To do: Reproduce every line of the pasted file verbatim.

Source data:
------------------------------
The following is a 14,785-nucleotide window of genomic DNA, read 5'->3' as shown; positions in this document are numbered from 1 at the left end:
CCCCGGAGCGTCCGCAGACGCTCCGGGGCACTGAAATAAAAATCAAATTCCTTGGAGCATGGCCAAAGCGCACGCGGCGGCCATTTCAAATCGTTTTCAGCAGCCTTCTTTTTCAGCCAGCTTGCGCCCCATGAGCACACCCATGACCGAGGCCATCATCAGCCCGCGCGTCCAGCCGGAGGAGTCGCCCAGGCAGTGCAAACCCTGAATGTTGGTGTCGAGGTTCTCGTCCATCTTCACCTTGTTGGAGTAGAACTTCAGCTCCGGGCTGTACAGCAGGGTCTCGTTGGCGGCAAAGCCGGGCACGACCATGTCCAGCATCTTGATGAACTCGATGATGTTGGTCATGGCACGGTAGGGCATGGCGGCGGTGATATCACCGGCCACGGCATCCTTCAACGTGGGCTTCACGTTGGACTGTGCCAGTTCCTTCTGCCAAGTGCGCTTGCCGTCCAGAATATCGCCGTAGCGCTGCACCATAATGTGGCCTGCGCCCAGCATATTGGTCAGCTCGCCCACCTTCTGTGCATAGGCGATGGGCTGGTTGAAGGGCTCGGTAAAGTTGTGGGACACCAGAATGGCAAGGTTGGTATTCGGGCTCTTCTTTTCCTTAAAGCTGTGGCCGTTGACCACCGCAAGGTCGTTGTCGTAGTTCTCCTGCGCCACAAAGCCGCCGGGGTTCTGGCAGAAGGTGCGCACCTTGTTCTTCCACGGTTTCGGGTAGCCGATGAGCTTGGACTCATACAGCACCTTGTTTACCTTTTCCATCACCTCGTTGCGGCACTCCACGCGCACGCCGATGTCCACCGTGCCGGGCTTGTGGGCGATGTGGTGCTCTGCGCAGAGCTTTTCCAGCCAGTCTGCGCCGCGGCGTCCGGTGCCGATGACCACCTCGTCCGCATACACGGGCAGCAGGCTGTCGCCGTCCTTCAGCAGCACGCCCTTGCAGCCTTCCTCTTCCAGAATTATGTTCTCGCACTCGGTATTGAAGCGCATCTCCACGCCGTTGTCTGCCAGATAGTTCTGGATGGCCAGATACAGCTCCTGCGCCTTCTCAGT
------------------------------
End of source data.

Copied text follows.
The following is a 14,785-nucleotide window of genomic DNA, read 5'->3' as shown; positions in this document are numbered from 1 at the left end:
CCCCGGAGCGTCCGCAGACGCTCCGGGGCACTGAAATAAAAATCAAATTCCTTGGAGCATGGCCAAAGCGCACGCGGCGGCCATTTCAAATCGTTTTCAGCAGCCTTCTTTTTCAGCCAGCTTGCGCCCCATGAGCACACCCATGACCGAGGCCATCATCAGCCCGCGCGTCCAGCCGGAGGAGTCGCCCAGGCAGTGCAAACCCTGAATGTTGGTGTCGAGGTTCTCGTCCATCTTCACCTTGTTGGAGTAGAACTTCAGCTCCGGGCTGTACAGCAGGGTCTCGTTGGCGGCAAAGCCGGGCACGACCATGTCCAGCATCTTGATGAACTCGATGATGTTGGTCATGGCACGGTAGGGCATGGCGGCGGTGATATCACCGGCCACGGCATCCTTCAACGTGGGCTTCACGTTGGACTGTGCCAGTTCCTTCTGCCAAGTGCGCTTGCCGTCCAGAATATCGCCGTAGCGCTGCACCATAATGTGGCCTGCGCCCAGCATATTGGTCAGCTCGCCCACCTTCTGTGCATAGGCGATGGGCTGGTTGAAGGGCTCGGTAAAGTTGTGGGACACCAGAATGGCAAGGTTGGTATTCGGGCTCTTCTTTTCCTTAAAGCTGTGGCCGTTGACCACCGCAAGGTCGTTGTCGTAGTTCTCCTGCGCCACAAAGCCGCCGGGGTTCTGGCAGAAGGTGCGCACCTTGTTCTTCCACGGTTTCGGGTAGCCGATGAGCTTGGACTCATACAGCACCTTGTTTACCTTTTCCATCACCTCGTTGCGGCACTCCACGCGCACGCCGATGTCCACCGTGCCGGGCTTGTGGGCGATGTGGTGCTCTGCGCAGAGCTTTTCCAGCCAGTCTGCGCCGCGGCGTCCGGTGCCGATGACCACCTCGTCCGCATACACGGGCAGCAGGCTGTCGCCGTCCTTCAGCAGCACGCCCTTGCAGCCTTCCTCTTCCAGAATTATGTTCTCGCACTCGGTATTGAAGCGCATCTCCACGCCGTTGTCTGCCAGATAGTTCTGGATGGCCAGATACAGCTCCTGCGCCTTCTCAGT